Really GW's games and business models can only be described as absolute bonkers. The fact they are still around despite all of this says a lot about the people willing to shell out thousands of dollars for models they aren't actually going to use. It also says a lot about how GW can bleed fans and still survive (barely, they fired most of their writing staff, including Matt Ward).

Guys... in this case gamer =/= videogamer

They refer to gamers as people who actually play their table top game systems

And hobbiests as people who simply collect, paint and modify the minis.

So from all their customers only 20 percent aparantly actually play warhammer 40k and that new abomination age of sigmar as tabletop games.

Heck they said themselves they are a hobby... and not a toy company (when compared to the new star wars tabletop games like Armada)

Queen Michael:
Makes sense to me. I buy the novels, and I've no plans at all to ever play the game. Though I am thinking about buying an info-book abvout the world someday.

Dont bother if its the fantasy world.. because they nuked that one in favour of a setting that seems to be inspired by your run of the mill heavy metal album cover art...

First, you need to understand the games... Which can be more complicated than DnD2nd edition.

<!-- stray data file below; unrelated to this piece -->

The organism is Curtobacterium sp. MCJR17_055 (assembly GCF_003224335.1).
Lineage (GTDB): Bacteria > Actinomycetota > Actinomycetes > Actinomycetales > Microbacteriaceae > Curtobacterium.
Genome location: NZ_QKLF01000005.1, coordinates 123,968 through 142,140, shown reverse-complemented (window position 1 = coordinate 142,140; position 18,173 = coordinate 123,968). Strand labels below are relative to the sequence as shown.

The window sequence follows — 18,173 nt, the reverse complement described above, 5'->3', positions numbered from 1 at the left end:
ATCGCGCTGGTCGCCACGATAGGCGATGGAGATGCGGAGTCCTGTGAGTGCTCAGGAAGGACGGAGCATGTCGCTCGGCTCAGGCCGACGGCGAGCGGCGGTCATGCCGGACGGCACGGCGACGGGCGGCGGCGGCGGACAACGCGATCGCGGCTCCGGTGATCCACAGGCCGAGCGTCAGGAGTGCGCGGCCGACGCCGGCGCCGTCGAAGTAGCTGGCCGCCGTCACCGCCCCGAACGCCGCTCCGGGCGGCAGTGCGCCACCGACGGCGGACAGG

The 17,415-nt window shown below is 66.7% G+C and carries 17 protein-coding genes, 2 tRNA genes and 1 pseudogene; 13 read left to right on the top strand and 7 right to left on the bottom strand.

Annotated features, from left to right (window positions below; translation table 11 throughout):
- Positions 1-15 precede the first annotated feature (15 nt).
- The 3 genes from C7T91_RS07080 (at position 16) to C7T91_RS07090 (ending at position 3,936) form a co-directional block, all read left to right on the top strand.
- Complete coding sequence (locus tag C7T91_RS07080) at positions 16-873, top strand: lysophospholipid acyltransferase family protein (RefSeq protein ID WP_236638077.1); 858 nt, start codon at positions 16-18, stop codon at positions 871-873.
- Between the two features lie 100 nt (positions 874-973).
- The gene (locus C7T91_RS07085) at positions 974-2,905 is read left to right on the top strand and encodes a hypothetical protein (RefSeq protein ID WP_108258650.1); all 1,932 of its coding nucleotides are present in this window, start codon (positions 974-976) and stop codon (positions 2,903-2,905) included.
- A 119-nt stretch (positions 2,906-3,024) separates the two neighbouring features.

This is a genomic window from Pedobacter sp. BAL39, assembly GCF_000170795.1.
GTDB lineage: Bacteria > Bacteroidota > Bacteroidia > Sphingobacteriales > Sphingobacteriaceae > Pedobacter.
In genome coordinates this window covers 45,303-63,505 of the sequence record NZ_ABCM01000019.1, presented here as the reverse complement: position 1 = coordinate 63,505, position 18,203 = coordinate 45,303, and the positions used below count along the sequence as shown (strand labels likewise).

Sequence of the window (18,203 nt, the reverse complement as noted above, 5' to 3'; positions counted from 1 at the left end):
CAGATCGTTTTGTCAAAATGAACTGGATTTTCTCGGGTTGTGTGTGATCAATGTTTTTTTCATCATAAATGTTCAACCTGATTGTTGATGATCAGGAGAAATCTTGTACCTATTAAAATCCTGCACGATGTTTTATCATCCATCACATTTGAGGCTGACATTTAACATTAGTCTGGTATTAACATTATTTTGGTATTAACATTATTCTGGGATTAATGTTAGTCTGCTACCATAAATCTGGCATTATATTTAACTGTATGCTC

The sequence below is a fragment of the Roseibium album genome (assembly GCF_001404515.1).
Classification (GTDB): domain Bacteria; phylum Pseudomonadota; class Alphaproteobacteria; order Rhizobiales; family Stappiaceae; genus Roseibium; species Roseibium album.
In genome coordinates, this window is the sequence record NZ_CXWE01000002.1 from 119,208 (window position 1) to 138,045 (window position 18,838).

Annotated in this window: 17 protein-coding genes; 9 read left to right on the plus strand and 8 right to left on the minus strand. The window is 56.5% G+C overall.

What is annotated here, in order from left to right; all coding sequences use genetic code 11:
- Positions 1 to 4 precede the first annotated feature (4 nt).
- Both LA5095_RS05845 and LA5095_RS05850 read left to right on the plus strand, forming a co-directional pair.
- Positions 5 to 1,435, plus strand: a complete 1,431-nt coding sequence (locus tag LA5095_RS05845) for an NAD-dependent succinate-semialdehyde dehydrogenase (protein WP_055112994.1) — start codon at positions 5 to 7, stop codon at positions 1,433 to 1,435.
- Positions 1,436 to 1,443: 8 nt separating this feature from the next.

Then, you need the capital to buy the products. For some gamers, this results in a minuscule army squad.
Third, you need the capital for the peripherals. Nono, not dice, I'm talking paint and glue.
Fourth, you need an arena to stage the game in. Either prebuilt ($$$) or custom, which I'm about to get to...
Fifth you need the time investment to assemble each soldier, paint each unit, and possibly build the parts for your arena. Remember: Time is money. Spend 12 hours working, or 12 hours playing a game?
Sixth, you need to find a community of people to play with you, which is often small, and has to be local. No friends who play? No bueno.

I would be way more inclined to play some of these games if the pieces were simply pre-painted cheap plastic parts. Or even discs. But the thought of going into a Games Workshop looking for that amongst the people painting figurines, wheezing either from inhaling too much spray-paint or impending cardiac arrest is more than just intimidating when I recall the glares I got from those very people when I went in there looking to see their sets of dice for tabletop games.